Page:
The other day I was watching an episode of Law & Order SVU. The perpetrator in this case was outwardly a clean-cut pillar-of-the-community, but behind that mask was a psychopathic killer (which is an apt metaphor for many corporate executives, but that’s a different rant). But one of the clues someone noticed was that he never referred to his wife or son by their names, it was always MY wife and MY son, and it was clear he meant those in the possessive sense.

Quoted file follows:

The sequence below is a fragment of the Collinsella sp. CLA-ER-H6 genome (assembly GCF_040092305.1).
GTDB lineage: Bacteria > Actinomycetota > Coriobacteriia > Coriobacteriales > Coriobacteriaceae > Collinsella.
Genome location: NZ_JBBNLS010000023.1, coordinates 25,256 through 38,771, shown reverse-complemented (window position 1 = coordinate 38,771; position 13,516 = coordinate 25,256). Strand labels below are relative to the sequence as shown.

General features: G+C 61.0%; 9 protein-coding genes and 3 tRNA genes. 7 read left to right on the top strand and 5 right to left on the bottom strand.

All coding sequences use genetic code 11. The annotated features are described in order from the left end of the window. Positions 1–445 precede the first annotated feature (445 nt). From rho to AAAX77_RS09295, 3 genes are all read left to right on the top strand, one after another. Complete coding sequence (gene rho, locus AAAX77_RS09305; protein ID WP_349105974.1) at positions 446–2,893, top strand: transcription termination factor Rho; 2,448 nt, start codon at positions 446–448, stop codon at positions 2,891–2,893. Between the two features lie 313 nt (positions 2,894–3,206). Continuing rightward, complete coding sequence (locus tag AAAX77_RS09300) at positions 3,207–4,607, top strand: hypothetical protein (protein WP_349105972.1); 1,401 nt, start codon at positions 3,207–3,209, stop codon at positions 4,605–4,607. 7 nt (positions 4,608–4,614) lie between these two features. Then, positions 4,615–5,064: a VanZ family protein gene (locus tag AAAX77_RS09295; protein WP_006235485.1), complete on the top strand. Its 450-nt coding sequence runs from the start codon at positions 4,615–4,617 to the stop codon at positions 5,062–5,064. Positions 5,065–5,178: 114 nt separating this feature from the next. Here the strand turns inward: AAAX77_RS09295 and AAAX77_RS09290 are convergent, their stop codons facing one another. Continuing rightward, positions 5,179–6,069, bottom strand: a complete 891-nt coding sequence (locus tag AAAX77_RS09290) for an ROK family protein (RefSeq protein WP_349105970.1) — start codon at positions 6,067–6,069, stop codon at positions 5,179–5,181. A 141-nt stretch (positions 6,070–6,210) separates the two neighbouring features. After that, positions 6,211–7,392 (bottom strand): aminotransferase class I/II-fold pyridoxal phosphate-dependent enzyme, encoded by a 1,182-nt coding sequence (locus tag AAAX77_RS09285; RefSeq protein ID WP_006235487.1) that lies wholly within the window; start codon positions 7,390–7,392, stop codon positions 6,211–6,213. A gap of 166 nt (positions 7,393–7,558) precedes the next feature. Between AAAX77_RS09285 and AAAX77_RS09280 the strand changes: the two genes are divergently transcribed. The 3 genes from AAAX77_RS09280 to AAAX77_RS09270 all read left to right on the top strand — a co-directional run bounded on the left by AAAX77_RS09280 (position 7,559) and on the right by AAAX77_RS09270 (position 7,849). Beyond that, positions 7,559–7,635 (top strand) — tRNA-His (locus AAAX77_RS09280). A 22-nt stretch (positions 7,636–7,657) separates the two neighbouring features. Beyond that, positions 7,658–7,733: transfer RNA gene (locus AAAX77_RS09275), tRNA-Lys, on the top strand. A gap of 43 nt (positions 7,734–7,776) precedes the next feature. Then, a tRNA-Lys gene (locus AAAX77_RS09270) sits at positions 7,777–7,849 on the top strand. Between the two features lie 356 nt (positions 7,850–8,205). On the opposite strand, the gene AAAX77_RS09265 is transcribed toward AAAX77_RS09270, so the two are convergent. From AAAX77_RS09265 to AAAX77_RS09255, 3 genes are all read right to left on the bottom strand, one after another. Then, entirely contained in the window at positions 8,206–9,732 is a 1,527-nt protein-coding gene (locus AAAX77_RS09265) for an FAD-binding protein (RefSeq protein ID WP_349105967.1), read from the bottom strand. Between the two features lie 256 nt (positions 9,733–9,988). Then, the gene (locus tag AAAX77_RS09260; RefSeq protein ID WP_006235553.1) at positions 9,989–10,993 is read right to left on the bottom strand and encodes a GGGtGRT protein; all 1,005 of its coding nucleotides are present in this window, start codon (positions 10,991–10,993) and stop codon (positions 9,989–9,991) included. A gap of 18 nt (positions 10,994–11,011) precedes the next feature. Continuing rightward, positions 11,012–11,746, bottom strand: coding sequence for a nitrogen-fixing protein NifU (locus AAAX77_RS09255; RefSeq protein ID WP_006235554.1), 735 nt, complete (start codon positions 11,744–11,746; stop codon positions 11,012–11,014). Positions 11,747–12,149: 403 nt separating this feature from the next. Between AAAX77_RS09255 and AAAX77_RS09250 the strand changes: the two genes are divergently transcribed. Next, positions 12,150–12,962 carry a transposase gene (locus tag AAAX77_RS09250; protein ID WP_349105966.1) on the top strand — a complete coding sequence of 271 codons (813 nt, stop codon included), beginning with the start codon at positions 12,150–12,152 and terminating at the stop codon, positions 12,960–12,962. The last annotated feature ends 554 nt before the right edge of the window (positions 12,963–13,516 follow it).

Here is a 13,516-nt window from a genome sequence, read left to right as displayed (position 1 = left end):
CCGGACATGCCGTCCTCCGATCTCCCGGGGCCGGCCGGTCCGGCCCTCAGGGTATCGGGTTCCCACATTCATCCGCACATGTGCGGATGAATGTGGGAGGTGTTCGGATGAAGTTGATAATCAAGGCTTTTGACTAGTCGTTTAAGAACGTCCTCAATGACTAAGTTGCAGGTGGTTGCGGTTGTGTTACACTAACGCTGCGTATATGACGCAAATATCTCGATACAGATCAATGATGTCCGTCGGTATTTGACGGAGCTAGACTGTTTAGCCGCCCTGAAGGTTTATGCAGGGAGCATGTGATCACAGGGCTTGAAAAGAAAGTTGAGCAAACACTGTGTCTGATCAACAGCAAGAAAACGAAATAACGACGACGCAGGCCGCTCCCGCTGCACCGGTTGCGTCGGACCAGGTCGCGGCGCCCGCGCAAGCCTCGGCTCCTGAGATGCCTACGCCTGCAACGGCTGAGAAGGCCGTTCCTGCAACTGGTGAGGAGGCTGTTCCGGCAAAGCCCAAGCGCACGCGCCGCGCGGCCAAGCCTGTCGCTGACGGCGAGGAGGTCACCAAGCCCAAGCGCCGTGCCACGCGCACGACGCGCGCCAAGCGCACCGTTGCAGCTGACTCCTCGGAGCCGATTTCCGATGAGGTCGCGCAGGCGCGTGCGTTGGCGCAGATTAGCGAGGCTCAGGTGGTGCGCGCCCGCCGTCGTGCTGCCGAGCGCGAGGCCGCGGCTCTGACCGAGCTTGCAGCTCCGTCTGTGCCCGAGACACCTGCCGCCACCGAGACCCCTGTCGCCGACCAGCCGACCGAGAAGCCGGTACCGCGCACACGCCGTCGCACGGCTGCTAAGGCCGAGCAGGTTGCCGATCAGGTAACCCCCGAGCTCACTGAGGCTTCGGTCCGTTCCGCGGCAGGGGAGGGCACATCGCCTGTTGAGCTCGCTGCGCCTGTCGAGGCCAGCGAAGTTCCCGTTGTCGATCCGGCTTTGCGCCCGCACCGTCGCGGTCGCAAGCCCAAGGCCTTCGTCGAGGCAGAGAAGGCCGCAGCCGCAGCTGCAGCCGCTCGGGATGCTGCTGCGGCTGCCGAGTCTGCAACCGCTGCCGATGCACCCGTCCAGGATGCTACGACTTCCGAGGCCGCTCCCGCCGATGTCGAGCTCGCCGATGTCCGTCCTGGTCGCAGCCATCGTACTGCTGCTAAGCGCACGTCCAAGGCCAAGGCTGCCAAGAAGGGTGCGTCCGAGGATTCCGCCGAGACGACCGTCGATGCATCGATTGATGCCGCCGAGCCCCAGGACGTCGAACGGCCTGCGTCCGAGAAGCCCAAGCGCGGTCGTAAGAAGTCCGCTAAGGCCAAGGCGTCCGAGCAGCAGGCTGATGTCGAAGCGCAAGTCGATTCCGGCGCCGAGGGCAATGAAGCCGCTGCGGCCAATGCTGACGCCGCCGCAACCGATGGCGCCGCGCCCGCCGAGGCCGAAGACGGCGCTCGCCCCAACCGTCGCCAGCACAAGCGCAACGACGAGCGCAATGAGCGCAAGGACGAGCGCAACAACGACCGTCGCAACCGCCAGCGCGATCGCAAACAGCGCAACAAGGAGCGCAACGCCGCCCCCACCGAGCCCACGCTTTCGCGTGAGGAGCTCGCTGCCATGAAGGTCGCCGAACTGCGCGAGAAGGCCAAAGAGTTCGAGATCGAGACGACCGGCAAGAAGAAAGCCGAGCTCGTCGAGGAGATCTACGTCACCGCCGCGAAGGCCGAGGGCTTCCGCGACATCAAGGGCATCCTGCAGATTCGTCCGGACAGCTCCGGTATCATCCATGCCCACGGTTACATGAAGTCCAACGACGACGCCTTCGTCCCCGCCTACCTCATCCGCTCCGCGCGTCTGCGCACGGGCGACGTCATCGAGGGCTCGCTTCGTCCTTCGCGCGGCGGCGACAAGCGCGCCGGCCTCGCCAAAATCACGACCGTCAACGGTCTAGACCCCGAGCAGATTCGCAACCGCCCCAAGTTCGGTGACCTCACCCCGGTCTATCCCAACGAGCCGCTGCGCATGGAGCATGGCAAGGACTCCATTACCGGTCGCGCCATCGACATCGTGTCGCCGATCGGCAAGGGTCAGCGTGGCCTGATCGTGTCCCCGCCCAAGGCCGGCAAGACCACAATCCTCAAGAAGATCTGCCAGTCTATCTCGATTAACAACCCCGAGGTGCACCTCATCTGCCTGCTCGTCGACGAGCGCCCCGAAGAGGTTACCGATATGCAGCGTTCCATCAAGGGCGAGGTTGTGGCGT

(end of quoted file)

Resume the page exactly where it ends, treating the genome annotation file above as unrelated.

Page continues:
This reminded me of something that has been lingering in the back of my mind for some time. Many years ago I knew someone who’s husband published a book which did not contain the verb “to be”, this was done for a specific reason which I forget and didn’t quite get at the time. But this got filed away in the back of my mind and years later it popped back up and I though that “to be” isn’t the problem, “my” is the problem, that is, “my” in the possessive sense. Ever since then, this idea has lingered in the back of my head and whenever I am about to use the word, I try to think of ways to avoid it, and do so when possible. But, as is so often the case with english, the word has two senses: possession and relationship, e.g. “my computer” versus “my uncle”. The latter is almost impossible to avoid. I know this is a weird thing to contemplate (let alone do), but language and culture go hand in hand, and one can influence the other. So maybe avoiding the words that imply we own other beings may help to get our culture to a place where such ideas are repugnant. Maybe wishful thinking, but it can’t hurt to try.